Adult Stem Cells Used to Save Man from Terminal Tracheal Cancer
By Dave Andrusko
What a story, and what a remarkable testimony of the power of adult stem cells. A 36-year-old Swedish man, diagnosed with terminal tracheal cancer, returned home this week after being given a new trachea grown entirely from his own stem cells using a synthetic scaffold in an operation that took place June 9.
“He was condemned to die,” said Paolo Macchiarini, a professor of regenerative surgery who carried out the procedure at Sweden’s Karolinska University Hospital. “We now plan to discharge him [today].”
Two days prior to the operation, surgeons took bone marrow from the patient out of which they extracted stem cells for coating the artificial trachea, the Wall Street Journal reported today.
“With the patient on the surgery table, Dr. Macchiarini and colleagues then added chemicals to the stem cells, persuading them to differentiate into tissue—such as bony cells—that make up the windpipe,” wrote the Journal’s Gautam Naik. “About 48 hours after the transplant, imaging and other studies showed appropriate cells in the process of populating the artificial windpipe, which had begun to function like a natural one. There was no rejection by the patient’s immune system, because the cells used to seed the artificial windpipe came from the patient’s own body.”
With a synthetic windpipe, because no death or donation is needed, the whole process is speeded up. “It makes all the difference,” Dr. Macchiarini told the Journal. “If the patient has a malignant tumor in the windpipe, you can’t wait months for a donor to come along.”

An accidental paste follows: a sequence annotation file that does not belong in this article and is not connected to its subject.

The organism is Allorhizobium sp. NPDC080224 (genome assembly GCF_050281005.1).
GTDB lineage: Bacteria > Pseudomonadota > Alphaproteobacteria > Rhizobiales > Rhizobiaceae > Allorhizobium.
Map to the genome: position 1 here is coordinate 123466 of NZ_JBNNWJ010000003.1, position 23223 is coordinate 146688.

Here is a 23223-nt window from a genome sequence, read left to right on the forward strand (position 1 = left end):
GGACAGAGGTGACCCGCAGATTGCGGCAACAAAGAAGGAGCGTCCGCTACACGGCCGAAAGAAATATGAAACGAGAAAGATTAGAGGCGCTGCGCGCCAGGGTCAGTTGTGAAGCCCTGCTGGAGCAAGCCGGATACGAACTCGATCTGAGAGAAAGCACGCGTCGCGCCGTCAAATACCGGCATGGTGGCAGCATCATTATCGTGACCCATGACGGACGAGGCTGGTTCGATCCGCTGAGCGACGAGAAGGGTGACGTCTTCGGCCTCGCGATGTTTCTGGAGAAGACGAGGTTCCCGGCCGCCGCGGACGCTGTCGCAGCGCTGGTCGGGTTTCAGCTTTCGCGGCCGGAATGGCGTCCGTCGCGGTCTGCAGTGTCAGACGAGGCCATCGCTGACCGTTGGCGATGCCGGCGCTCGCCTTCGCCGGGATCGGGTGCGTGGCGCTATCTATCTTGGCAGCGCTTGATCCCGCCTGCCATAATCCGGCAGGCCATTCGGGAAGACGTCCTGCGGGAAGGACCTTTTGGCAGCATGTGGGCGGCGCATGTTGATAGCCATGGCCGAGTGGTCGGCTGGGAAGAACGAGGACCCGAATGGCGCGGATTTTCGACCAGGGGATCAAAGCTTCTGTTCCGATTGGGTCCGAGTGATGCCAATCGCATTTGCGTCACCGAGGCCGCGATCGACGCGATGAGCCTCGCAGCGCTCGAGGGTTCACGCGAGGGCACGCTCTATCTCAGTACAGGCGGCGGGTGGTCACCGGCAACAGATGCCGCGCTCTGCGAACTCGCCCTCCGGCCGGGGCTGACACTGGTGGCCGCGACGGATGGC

The surgery is the latest step in the pioneering work of Dr. Macchiarini. Last year we ran a story about how he transplanted a donor trachea (a section of windpipe) and chemically removed all of the donor’s cells. The cartilage scaffold left after the procedure was then bathed in the patient’s bone marrow adult stem cells prior to transplantation. Over a period of 2-3 months the adult stem cells cover the scaffold with new tissue, grown within the body of the patient. [www.nrlc.org/NewsToday/Windpipes.html]
“Tissue-engineered organs have also been constructed for patients by other teams, including development of new urethras as well as the construction of functional bladders,” writes Dr. David Prentice. “The research is not yet published.”
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